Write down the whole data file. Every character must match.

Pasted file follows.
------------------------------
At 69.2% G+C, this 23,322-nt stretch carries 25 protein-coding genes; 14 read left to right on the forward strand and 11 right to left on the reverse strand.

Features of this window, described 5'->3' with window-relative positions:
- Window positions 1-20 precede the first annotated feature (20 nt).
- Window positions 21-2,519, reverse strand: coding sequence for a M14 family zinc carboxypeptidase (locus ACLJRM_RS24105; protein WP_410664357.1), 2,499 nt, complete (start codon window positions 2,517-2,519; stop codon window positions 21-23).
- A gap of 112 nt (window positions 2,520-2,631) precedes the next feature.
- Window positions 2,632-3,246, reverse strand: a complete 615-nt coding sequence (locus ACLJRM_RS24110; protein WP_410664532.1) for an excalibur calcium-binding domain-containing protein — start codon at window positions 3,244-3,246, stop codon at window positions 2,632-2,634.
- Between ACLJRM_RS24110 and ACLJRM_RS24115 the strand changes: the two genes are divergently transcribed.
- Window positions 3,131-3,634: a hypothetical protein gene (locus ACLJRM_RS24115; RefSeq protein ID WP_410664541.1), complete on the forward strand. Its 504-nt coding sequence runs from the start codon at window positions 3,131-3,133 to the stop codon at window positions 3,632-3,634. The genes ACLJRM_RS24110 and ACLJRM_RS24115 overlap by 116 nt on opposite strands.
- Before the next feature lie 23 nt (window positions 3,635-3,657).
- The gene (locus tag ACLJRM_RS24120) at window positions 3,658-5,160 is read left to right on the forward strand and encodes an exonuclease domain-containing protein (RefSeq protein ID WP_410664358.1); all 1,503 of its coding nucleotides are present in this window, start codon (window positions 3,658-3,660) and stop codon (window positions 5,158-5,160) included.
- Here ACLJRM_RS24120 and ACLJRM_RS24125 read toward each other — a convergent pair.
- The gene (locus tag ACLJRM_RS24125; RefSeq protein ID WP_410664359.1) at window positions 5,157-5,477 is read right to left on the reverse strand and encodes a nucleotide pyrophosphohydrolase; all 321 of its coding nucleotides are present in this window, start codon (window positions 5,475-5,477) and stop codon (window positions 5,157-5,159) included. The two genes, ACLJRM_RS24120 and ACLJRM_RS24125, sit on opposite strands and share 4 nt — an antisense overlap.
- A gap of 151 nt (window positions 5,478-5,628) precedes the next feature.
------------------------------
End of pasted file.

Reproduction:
At 69.2% G+C, this 23,322-nt stretch carries 25 protein-coding genes; 14 read left to right on the forward strand and 11 right to left on the reverse strand.

Features of this window, described 5'->3' with window-relative positions:
- Window positions 1-20 precede the first annotated feature (20 nt).
- Window positions 21-2,519, reverse strand: coding sequence for a M14 family zinc carboxypeptidase (locus ACLJRM_RS24105; protein WP_410664357.1), 2,499 nt, complete (start codon window positions 2,517-2,519; stop codon window positions 21-23).
- A gap of 112 nt (window positions 2,520-2,631) precedes the next feature.
- Window positions 2,632-3,246, reverse strand: a complete 615-nt coding sequence (locus ACLJRM_RS24110; protein WP_410664532.1) for an excalibur calcium-binding domain-containing protein — start codon at window positions 3,244-3,246, stop codon at window positions 2,632-2,634.
- Between ACLJRM_RS24110 and ACLJRM_RS24115 the strand changes: the two genes are divergently transcribed.
- Window positions 3,131-3,634: a hypothetical protein gene (locus ACLJRM_RS24115; RefSeq protein ID WP_410664541.1), complete on the forward strand. Its 504-nt coding sequence runs from the start codon at window positions 3,131-3,133 to the stop codon at window positions 3,632-3,634. The genes ACLJRM_RS24110 and ACLJRM_RS24115 overlap by 116 nt on opposite strands.
- Before the next feature lie 23 nt (window positions 3,635-3,657).
- The gene (locus tag ACLJRM_RS24120) at window positions 3,658-5,160 is read left to right on the forward strand and encodes an exonuclease domain-containing protein (RefSeq protein ID WP_410664358.1); all 1,503 of its coding nucleotides are present in this window, start codon (window positions 3,658-3,660) and stop codon (window positions 5,158-5,160) included.
- Here ACLJRM_RS24120 and ACLJRM_RS24125 read toward each other — a convergent pair.
- The gene (locus tag ACLJRM_RS24125; RefSeq protein ID WP_410664359.1) at window positions 5,157-5,477 is read right to left on the reverse strand and encodes a nucleotide pyrophosphohydrolase; all 321 of its coding nucleotides are present in this window, start codon (window positions 5,475-5,477) and stop codon (window positions 5,157-5,159) included. The two genes, ACLJRM_RS24120 and ACLJRM_RS24125, sit on opposite strands and share 4 nt — an antisense overlap.
- A gap of 151 nt (window positions 5,478-5,628) precedes the next feature.